As slips, trips and falls cases go, Nicole Chapman’s experience in the Accident and Emergency department at Tameside Hospital should have been a straightforward personal injury claim.  Ms Chapman alleged that she slipped on a leaflet on a hospital floor.  The claim clearly related to the Hospital Trust’s duties under the Occupiers Liability Act 1957 to take reasonable steps to ensure visitors are reasonably safe.  The key initial questions were therefore:

  1. Did the accident happen?  and, if so
  2. Did the trust have strong enough systems in place to minimise the risk of such accidents?

The pre-action protocol (PAP) for personal injury cases applied, so the Claimant’s solicitors sent a Letter of Claim.  Not unusually, in response the Trust (through the NHS Litigation Authority) denied liability and put the Claimant to proof.  In line with the PAP, the Defendant should at that stage have provided: “documents in their possession which are material to the issues between the parties, and which would be likely to be ordered to be disclosed by the court, either on an application for pre-action disclosure, or on disclosure during proceedings” (para 6.5).  The Defendant stated that it had no documents to disclose.  The Defendant having (apparently) fulfilled its disclosure obligations, the Claimant decided to start proceedings.  The decision to pursue the claim was the natural one because, in such a case, especially where the defendant is a large organisation, a claimant would expect the defendant’s disclosure to include details of the systems in place to ensure the safety of visitors.  In the face of there being, by implication, no such systems, the Claimant’s solicitors would have determined that the claim was worth pursuing, especially given the evidential burden upon the Defendant to show that it had taken reasonable care (Ward v Tesco Stores Ltd [1976] 1 WLR 810).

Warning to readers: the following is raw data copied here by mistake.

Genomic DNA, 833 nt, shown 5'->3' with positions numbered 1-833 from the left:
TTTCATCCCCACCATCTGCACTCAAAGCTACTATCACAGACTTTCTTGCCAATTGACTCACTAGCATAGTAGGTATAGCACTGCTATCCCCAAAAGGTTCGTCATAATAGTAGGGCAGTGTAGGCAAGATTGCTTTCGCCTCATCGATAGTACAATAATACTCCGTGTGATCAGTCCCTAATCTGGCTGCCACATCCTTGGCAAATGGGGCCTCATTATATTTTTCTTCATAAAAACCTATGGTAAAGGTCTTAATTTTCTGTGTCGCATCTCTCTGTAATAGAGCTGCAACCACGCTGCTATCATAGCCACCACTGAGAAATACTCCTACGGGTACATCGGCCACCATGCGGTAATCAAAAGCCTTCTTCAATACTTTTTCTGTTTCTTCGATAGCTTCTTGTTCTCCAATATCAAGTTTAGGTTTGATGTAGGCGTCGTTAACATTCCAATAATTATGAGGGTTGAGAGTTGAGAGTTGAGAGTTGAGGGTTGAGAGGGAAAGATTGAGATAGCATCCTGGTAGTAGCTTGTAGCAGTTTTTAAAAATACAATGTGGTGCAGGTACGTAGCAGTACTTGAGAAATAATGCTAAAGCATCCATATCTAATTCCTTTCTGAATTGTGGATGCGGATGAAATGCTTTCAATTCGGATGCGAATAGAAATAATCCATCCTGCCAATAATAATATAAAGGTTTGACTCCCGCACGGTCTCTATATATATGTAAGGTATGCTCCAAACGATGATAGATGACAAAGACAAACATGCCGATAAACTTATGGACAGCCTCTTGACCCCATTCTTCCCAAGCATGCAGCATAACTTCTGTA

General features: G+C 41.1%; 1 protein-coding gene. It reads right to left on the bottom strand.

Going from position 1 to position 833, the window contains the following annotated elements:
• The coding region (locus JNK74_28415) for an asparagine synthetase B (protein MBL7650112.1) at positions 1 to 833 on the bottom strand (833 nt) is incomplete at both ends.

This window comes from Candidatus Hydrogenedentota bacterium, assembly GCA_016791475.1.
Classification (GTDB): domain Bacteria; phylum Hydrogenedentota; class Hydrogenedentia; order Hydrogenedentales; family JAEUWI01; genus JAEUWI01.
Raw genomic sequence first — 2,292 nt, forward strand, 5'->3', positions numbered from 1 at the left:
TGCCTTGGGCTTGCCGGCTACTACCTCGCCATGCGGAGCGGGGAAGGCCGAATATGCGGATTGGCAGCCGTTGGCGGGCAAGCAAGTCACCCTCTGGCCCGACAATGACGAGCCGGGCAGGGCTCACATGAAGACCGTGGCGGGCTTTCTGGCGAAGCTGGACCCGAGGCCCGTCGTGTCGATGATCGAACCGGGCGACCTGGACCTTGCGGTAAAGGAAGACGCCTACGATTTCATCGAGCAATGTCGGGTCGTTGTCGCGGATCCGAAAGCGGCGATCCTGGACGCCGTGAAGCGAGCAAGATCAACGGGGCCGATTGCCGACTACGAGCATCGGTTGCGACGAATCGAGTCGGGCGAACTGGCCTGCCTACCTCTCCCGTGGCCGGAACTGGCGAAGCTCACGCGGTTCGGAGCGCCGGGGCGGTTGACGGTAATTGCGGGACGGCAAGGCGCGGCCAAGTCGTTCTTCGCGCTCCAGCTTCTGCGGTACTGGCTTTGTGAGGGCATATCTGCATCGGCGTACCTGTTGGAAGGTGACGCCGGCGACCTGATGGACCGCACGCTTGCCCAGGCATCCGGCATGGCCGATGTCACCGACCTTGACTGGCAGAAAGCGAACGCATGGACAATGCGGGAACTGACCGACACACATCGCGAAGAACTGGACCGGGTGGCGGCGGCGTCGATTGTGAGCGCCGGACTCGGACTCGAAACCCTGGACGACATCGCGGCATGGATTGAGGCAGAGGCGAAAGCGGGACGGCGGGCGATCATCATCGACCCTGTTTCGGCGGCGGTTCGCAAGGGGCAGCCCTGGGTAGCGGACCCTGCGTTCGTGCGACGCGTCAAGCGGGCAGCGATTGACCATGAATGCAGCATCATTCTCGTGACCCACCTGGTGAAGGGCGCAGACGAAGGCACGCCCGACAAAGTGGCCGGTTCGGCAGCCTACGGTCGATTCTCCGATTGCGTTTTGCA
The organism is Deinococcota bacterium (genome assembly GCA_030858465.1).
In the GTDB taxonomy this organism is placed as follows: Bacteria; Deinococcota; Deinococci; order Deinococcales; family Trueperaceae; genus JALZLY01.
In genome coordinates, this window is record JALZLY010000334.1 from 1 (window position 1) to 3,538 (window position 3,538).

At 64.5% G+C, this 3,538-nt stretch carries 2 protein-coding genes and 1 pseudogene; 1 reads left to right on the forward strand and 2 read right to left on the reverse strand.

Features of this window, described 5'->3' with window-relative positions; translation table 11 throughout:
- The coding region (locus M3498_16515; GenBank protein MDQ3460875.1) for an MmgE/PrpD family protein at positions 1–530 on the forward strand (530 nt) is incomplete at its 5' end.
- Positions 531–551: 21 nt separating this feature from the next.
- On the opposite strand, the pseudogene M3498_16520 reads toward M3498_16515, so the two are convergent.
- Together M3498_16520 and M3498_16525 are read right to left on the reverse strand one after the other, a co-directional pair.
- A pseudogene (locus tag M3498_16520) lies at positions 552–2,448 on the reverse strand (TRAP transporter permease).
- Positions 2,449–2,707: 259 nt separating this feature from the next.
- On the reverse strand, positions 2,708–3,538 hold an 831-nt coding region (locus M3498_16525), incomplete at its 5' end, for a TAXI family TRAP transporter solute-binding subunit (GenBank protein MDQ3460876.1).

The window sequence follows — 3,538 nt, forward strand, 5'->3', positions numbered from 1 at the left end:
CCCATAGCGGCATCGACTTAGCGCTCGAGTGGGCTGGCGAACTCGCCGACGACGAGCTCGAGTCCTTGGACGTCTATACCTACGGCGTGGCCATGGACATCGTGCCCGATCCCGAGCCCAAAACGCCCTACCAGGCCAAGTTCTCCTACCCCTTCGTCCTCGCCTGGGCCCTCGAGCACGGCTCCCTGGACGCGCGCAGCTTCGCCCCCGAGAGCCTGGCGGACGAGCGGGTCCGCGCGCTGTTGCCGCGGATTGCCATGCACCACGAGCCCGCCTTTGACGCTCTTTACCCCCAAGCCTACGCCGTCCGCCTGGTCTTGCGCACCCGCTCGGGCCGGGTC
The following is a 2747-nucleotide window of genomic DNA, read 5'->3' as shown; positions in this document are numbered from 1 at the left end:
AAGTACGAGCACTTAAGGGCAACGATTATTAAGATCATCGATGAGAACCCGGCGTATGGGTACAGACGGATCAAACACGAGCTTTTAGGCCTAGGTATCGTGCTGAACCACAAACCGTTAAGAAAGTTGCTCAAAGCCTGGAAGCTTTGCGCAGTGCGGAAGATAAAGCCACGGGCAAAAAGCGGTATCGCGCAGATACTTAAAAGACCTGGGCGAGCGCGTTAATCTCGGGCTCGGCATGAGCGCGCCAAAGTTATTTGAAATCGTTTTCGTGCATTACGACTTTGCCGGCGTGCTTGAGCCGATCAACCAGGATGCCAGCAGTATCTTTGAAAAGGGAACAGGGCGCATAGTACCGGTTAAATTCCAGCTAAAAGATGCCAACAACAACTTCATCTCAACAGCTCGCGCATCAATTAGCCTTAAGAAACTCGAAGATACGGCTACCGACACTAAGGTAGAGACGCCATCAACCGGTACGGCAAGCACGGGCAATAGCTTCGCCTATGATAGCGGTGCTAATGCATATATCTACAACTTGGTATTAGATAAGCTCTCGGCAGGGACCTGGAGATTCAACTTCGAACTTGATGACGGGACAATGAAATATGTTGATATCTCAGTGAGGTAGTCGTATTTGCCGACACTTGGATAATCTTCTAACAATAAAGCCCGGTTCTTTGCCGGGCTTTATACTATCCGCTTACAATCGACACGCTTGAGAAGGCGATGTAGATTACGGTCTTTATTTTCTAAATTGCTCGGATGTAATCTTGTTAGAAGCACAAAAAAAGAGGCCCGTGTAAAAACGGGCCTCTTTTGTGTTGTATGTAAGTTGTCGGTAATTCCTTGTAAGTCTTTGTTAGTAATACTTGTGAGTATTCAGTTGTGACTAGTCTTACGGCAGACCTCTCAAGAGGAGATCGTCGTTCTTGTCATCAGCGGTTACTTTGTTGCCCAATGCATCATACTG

The claim was therefore issued and a defence subsequently filed.  However, the defence stated that risk assessments were in place, that contract cleaners cleaned the floors to an agreed schedule and that staff were trained to spot and report hazards.  Once the Court made an order for standard disclosure, it became clear that the Defendant had supporting documentary evidence which it planned to use in the proceedings.  These documents were then (using the court’s words) “drip-fed” to the Claimant over two months.  The last document disclosed was the cleaning contractor’s rota which, the Defendant argued, showed not only that good systems were in place but that they were being operated at the time of the alleged accident.

Following that last disclosure, the Claimant decided to discontinue the claim, but also to pursue the Defendant for costs on the grounds that it had failed to follow the requirements of the PAP.  In essence, the Claimant argued that the Defendant’s response to disclosure had undermined the overriding objective by encouraging her to start litigation she would not have otherwise pursued.  The Court noted that this was not a failure to address disclosure (which would have been likely to spur the Claimant to seek an order for pre-action disclosure) but inaccurate disclosure.